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THE GLAMOROUS DEAD
by Suzanne Gates
Kensington, November 2017
303 pages
$16.95
ISBN: 1496708121


Buy in the UK | Buy in Canada

Suzanne Gates's debut novel, THE GLAMOROUS DEAD, is a compelling mix of contradictions. It masquerades as a whodunit, but is so attentive to the various forms of corruption and graft that pervade Los Angeles and to the back stories of the central characters that the final revelation of the murderer seems more tacked on than punchily essential. It has an unlikely detective, who is a haplessly lame investigator at the best of times; but because she has trouble keeping her thoughts to herself, mostly in the presence of all the wrong people, she nevertheless manages (barely) to work out the identity of the killer. And it has a potentially glamourous setting—the Hollywood Golden Age of the 1940s' Paramount Studios, complete with guest appearances by Barbara Stanwyck and Henry Fonda, who are working on the set of Preston Sturges's The Lady Eve—but presents that glamour through the perspective of the nameless, generic extras and wannabes who populate the studio lots. Gates emphasizes the prosaic, day-in-day-out grind of those so far below stardom that they are careful, in their open competition with one another, to acknowledge each other only by their roles: "Career Girl" and "Wallflower," by film-shooting days; and "Cree," Cherokee," and "Apache," by dancers working nights as the dinner entertainment at the Zanzibar, both jobs enabling them to scrape together just enough to pay for their crowded rooms at the studio-owned Florentine Gardens dormitory.

What Gates captures is, consequently, not the LA noir of Chandler or Ellroy, the latter of whose The Black Dhalia traces similar tropes of starlets and studio power. Instead, she imagines forms of namelessness and powerlessness in the unsung sub-culture of the always-replaceable hopefuls. The unearthed body of budding starlet, Rosemary Brown, the protagonist Penny Harp's best friend, causes barely a ripple in the smooth anonymity of Paramount's stockade of extras. Penny, who is first accused of the murder, then determined to ask awkward questions, because no one else seems remotely interested in Rosemary's death, learns just how much the police, coroners, abortion doctors, lawyers, and screen stars themselves are in bed with the studios, complicit with whatever self-serving spin they give to unwelcome events. What she knows to be murder becomes, with a sprinkle of Hollywood magic and a heavy wallop of studio muscle, an official suicide in one case and an accidental fall in another.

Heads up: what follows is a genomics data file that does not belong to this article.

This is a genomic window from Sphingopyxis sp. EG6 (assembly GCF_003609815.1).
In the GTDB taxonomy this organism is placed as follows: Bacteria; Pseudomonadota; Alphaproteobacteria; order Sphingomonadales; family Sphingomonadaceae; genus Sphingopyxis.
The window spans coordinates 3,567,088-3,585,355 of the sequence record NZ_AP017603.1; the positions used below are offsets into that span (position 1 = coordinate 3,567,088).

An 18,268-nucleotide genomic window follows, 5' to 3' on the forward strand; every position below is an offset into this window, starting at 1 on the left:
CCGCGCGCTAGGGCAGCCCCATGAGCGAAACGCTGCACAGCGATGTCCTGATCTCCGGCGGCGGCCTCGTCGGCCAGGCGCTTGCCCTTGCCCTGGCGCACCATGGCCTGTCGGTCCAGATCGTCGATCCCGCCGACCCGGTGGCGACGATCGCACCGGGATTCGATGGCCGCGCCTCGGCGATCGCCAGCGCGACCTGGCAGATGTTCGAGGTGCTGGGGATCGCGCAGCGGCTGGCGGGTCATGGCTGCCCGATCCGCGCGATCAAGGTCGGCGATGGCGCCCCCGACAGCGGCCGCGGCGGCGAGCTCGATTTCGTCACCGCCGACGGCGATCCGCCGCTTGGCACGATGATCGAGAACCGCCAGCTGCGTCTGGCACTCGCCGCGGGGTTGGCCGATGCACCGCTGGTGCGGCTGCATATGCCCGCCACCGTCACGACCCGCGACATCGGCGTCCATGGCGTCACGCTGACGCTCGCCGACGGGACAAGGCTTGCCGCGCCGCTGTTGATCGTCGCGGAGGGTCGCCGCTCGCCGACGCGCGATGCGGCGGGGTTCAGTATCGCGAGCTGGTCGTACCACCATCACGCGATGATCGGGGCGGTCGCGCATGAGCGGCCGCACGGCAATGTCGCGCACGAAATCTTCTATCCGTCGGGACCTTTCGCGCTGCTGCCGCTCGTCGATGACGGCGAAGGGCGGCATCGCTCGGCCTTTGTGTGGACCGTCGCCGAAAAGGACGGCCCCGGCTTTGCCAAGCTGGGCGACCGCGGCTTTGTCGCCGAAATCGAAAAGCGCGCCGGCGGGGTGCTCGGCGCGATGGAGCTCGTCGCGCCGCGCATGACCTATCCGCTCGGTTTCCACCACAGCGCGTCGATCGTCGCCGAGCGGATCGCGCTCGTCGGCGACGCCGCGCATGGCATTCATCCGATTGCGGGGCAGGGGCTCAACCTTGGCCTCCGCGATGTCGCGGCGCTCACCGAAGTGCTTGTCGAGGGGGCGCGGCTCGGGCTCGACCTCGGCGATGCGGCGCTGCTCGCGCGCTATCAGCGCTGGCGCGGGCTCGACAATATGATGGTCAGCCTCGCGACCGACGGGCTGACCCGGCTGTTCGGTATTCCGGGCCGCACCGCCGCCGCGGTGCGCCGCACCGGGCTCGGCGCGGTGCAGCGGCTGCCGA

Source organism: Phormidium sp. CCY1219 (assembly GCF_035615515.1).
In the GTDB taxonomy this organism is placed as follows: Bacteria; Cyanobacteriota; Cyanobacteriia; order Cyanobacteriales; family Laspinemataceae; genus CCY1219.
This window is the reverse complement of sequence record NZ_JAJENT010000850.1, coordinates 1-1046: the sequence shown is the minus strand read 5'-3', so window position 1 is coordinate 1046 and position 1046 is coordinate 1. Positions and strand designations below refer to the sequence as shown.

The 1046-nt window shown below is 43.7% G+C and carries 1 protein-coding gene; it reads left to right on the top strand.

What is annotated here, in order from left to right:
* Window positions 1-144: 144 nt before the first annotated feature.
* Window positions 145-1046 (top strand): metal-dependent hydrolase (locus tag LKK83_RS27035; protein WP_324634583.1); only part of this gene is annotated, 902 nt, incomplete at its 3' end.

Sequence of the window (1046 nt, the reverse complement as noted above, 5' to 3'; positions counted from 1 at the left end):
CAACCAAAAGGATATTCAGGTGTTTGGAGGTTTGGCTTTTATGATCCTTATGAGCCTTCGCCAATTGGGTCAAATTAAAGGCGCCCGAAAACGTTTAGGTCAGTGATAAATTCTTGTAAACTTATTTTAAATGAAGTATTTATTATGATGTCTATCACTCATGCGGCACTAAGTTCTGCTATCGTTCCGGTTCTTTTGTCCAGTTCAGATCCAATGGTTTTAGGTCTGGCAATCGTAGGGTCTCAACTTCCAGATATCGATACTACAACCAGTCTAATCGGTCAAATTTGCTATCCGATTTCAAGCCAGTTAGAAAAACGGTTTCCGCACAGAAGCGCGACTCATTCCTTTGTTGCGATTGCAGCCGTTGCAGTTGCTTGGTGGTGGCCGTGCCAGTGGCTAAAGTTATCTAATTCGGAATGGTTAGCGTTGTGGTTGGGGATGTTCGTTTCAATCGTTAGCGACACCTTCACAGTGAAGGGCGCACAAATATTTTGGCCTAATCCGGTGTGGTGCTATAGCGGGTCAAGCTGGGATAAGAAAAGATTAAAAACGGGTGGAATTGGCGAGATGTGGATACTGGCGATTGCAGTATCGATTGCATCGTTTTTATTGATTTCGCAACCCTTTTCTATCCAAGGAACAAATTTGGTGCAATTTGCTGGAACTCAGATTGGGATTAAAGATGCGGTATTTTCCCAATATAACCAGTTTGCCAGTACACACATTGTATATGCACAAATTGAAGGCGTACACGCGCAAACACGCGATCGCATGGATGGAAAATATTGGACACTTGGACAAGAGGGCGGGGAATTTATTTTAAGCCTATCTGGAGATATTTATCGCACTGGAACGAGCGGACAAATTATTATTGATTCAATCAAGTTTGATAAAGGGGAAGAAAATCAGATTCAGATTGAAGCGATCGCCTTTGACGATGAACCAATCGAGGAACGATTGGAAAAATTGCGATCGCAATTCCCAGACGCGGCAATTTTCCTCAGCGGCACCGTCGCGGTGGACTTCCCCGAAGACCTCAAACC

Despite her lack of the wits (or snarky offensiveness) of the conventional noir detective, Penny is nevertheless beaten, harassed imprisoned, and offerred bribes laced with threats. All of which are ironic overkill, because Penny is no investigator. Short on rudimentary sleuthing skills and long on intuition, she only gains an insight into the crime by imagining—as it turns out, reasonably accurately—what her friend Rosemary might have done in a given situation. Unlike Rosemary or Madge, her fellow extra friend, Penny is not even a plucky heroine: her moxy, when it appears, is limp and anxiety-filled, and her hysterical and indiscreet accusations are unerringly aimed at the wrong people.

Oddly, and despite all those apparent strikes against it, THE GLAMOROUS DEAD is still an absorbing novel. Gates is clearly more interested in gradually revealing the small-town crimes and transgressions—what poignantly haunts Penny and Rosemary, and what drives them to come to Hollywood from rural Buena Park in the first place—than she is in exposing the blunt economic imperative that propels Hollywood (to murder, rob, cover over, and falsely accuse in order to climb, or stay on top of, the food chain). Gates doesn't quite get the balance right between Penny and Rosemary's traumatic motives for escaping their "Farm Girl" (a film-extra role they play that is almost laughably divergent from their actual experience) lives and the plot of Rosemary's murder; and she draws so many parallels between Buena Park and Hollywood that she risks minimizing her convincing portrait of the latter as a unique universe. But Gates gets enough right, especially around the studio bottom feeders, to pique and reward our interest.

§ Nicola Nixon is Associate Professor of English at Concordia University, Montreal.

Reviewed by Nicola Nixon, November 2017

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Contact: Yvonne Klein (ymk@reviewingtheevidence.com)


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